When we have made a decision to buy a fountain pen, there are several things to keep in mind. First of all, why do you want to buy a fountain pen? I’m going to simplify (oversimplify?) this a little and split the decision into whether we are buying it for investment, display or for use. There are subtle differences between these when it comes to how to buy a fountain pen but for the purposes of this discussion I will focus on buying fountain pens for use.
Buying from brick and mortar shops
For those of us lucky enough to have a stationery shop which carries fountain pens or those of us even luckier to have a fountain pen specialist shop within easy traveling distance, this luxury option will be for you. Most of us would have done some homework and have performed some research online or would have spoken to someone to seek their opinion. From there most people would have some idea of what they want.
Whether you are a seasoned collector or someone looking into starting their journey with a beloved pen, buying something tangible is much easier. If you take your online research or recommendations to a shop, you may find though that unless you have your heart set on a more popular brand or model, you may face the prospect of it not being available. Rather than turn away though, I would encourage you to explore other options they do stock at the shop.
In my experience, most staff members who work there have some measure of interest in writing, fountain pens, stationary, calligraphy or a mix and match of those areas and are usually willing to spend some time to talk to you about brands, new pens, and even let you test what they have by dipping pens into a bit of ink and letting you write with them!
The barrel or the fountain pen body
When looking at a prospective fountain pen, this would probably be the first thing you notice about it. A lot of newer pens differentiate and distinguish themselves in this extremely eye-catching way. The variety you can find really is quite endless and what I do is to look for something which speaks to me and makes me excited about using it. Even some of my older pens still make me feel that way. Some designs you can find range from transparent barrels to ornately carved/lacquered pieces.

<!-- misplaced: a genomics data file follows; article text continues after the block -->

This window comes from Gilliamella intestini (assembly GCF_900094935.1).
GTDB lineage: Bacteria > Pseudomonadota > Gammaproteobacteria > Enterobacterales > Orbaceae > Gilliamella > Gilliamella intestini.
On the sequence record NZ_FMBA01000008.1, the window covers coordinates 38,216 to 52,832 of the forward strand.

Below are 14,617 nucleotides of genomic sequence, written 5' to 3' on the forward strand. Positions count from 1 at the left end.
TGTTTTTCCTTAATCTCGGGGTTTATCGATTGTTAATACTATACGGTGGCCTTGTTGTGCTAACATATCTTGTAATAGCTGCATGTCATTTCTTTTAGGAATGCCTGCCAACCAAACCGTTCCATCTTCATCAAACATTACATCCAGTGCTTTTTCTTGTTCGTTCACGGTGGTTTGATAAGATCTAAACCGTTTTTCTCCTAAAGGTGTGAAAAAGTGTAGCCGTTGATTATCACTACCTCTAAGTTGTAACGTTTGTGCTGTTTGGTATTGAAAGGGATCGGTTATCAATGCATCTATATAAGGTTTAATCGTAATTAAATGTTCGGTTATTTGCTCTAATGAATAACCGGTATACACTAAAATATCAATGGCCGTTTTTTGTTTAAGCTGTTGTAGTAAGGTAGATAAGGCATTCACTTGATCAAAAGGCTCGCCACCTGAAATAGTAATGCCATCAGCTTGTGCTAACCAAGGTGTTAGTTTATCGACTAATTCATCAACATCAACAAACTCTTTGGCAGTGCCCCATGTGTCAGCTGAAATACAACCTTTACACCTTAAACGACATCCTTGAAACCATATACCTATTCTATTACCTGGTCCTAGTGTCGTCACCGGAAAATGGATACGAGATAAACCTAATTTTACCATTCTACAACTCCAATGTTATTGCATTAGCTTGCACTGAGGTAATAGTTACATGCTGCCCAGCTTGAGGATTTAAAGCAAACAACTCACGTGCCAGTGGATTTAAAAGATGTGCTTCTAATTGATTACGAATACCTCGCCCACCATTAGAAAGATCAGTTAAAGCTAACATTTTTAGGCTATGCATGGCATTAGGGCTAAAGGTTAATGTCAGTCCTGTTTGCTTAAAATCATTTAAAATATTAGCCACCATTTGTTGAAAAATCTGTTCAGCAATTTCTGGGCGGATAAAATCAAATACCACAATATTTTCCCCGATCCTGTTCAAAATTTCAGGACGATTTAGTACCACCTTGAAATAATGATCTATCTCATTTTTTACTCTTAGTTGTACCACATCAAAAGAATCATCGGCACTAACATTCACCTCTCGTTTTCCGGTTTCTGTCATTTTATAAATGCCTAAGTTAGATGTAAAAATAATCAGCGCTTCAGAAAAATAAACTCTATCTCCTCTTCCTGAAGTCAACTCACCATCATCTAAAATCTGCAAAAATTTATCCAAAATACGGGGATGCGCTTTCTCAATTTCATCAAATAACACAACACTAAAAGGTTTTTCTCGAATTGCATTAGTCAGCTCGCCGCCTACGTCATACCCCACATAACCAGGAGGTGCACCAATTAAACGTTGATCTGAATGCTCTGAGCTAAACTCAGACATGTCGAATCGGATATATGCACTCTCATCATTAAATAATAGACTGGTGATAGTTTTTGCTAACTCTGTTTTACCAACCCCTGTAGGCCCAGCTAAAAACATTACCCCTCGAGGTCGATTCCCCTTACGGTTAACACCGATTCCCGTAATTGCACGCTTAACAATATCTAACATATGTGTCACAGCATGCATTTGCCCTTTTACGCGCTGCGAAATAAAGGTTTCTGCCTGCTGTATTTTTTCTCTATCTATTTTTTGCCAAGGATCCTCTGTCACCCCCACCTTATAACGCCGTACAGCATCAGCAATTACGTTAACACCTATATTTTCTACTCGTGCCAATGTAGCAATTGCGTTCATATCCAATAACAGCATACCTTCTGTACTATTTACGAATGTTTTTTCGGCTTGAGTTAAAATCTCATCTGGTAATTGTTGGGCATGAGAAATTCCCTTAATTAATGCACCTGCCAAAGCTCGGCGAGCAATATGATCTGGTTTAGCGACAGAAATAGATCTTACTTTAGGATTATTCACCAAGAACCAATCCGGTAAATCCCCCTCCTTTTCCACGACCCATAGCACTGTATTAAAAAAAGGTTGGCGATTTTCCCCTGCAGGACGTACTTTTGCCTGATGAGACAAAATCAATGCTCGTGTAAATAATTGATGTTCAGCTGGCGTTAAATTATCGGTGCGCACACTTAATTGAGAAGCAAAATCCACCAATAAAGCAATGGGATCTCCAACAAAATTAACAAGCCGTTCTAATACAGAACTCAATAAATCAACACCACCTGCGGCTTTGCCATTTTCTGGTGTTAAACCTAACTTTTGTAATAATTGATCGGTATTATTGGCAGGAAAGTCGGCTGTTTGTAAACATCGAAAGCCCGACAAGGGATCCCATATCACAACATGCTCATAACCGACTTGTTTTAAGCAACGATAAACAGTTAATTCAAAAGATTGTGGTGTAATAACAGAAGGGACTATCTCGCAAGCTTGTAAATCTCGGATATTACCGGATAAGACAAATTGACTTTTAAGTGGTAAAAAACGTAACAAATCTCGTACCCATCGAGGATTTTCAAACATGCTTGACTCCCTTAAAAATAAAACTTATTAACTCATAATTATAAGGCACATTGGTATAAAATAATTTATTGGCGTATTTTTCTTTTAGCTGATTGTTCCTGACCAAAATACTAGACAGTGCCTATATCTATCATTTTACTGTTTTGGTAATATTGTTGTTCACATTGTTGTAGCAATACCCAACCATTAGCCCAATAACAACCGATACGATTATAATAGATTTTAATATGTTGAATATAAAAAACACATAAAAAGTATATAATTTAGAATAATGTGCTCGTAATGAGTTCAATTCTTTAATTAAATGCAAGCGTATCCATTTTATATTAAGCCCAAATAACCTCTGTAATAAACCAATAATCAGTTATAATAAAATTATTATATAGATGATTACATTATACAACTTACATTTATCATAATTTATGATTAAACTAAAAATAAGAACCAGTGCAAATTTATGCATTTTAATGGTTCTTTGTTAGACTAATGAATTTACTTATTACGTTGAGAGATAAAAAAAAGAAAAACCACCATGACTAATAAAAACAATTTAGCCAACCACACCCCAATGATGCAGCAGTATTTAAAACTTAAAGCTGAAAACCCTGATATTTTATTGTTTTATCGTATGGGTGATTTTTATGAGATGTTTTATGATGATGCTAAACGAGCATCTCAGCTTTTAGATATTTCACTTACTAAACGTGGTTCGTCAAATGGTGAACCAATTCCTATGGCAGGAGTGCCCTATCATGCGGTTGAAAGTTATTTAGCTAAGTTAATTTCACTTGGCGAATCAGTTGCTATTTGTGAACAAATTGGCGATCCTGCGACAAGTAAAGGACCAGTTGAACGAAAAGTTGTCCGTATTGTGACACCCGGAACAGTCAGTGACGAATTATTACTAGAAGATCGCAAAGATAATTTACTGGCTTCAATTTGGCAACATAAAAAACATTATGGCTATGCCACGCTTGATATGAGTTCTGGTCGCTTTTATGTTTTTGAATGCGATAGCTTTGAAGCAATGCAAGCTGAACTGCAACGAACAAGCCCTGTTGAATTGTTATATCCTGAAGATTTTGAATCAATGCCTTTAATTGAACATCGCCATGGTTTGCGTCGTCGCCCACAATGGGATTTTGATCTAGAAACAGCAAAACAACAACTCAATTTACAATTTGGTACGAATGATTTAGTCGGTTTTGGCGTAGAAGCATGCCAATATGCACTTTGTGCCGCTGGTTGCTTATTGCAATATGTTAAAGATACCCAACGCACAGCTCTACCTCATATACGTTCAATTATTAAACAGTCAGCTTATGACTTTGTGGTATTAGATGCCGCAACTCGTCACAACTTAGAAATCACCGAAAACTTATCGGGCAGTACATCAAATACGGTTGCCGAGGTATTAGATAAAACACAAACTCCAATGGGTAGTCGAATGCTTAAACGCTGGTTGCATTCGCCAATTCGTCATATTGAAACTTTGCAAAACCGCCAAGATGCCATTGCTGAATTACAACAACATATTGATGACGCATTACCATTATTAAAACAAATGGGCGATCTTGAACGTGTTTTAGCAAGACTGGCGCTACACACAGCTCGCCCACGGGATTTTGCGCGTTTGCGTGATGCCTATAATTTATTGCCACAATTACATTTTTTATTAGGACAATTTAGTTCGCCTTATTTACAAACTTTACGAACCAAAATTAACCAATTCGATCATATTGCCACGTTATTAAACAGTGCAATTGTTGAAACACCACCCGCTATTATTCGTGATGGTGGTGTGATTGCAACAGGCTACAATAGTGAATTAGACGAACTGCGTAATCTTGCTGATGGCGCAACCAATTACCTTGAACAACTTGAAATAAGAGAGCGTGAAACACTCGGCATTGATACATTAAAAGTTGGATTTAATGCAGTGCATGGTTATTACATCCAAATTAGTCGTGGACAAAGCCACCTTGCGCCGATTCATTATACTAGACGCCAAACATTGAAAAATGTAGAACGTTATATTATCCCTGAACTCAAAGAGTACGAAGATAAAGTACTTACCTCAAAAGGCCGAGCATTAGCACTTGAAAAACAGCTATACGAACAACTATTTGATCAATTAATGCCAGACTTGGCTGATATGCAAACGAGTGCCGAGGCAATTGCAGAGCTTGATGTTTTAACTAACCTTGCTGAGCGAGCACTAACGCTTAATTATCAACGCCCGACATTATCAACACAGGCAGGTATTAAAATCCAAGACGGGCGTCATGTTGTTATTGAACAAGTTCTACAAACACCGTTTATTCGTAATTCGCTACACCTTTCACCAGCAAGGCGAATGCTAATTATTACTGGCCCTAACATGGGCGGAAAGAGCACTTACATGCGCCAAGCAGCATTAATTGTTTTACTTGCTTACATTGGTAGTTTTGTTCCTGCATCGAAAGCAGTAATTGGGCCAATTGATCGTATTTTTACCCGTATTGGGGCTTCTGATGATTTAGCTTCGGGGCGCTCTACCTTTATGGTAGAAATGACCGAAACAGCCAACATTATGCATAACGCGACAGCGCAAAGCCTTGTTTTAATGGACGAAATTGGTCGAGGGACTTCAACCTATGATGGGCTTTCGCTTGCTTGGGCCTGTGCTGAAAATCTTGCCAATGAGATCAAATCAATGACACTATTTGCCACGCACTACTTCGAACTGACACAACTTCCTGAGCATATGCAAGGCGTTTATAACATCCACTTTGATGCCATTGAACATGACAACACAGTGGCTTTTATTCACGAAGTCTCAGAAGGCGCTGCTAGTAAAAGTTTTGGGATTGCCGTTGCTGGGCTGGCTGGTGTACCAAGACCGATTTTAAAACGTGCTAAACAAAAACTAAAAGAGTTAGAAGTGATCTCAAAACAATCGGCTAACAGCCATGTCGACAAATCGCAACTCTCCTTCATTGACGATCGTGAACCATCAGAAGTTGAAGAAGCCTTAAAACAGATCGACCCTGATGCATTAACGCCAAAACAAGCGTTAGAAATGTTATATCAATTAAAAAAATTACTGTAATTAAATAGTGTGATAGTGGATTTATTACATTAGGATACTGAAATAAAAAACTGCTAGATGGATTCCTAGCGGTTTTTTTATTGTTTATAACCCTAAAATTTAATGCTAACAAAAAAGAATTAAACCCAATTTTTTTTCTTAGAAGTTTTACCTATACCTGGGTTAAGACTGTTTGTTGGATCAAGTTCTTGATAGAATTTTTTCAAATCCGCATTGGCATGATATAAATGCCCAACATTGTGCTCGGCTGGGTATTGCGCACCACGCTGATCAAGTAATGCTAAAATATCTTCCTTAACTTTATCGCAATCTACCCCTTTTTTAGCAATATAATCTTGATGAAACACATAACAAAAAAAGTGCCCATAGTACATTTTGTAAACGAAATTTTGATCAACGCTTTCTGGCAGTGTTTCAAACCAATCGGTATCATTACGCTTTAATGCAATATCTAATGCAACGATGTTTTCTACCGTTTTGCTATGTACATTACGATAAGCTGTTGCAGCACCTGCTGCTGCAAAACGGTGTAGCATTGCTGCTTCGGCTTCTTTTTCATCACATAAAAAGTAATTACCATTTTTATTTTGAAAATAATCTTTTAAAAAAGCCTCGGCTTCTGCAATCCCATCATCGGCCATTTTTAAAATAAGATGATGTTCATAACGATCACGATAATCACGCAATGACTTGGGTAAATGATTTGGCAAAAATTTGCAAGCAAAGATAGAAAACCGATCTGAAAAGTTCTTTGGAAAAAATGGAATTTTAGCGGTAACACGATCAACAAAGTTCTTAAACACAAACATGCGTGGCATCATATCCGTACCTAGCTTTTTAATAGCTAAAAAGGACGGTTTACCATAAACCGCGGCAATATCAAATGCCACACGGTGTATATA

Fountain pen nibs
The second thing you would notice would be the nibs. I made a previous post regarding the different variety of nibs available and you can click on that link (which opens in a new tab) to find out more. That though, is the other exciting thing about fountain pens. A lot of the brands out there usually decorate their nibs whether they are gold or steel. Some of them such as Cross or Waterman sometime also cleverly incorporate their logo into the nib design making for some interesting pieces.
Balance and feel
When you give your pen a first run through its paces, make sure that you feel comfortable with the grip and weight of it. Although this may seem very intuitive, take into consideration that you would be writing a little slower than you ordinarily would. Whether you choose to place the cap at the other end of the pen or not while writing is up to you. Keep this in mind though as it would significantly change the balance of the pen and might even change your habits when writing with different fountain pens. 🙂
I personally don’t usually do this though as I am slightly worried that the cap might scratch the barrel or stain it with ink. Staff will generally let you dip a little into an open ink bottle or ink well and provide you with a pad to write on. Do ensure that when you write, do try different angles to find that sweet spot as you don’t usually have a lot of ink to work with and would take time to find that sweet spot. They don’t generally let you fill the pen as they then have to wash it after.
Buying fountain pens online
Buying fountain pens online can be a little trickier but no less exciting and rewarding as you will have access to a lot more brands, varieties and models. It can be a little risky since you won’t have the opportunity to test them out but there are some things you can look out for to ensure that you don’t waste your time and money.
If you are buying a fountain pen from a retailer, most likely the only thing you should pay attention to (apart from the aspects mentioned above) is nib size. Most come in the default “medium” but this is not always the case. I once made that mistake of buying a “fine” nib when I usually write with a medium but in the end I stuck with it since it seemed that the manufacturer’s fine nib seemed closer to the medium-sized script I am more comfortable with.
I plan to talk in greater detail about buying fountain pens online as I think a lot of the brick and mortar shops aren’t as accessible for many of us and when I discovered custom-made pens, that really broadened horizons. Do follow Art of Elegance on Facebook and leave a like! Also, what unique experiences have you came across buying pens? Feel free to comment here or on Facebook.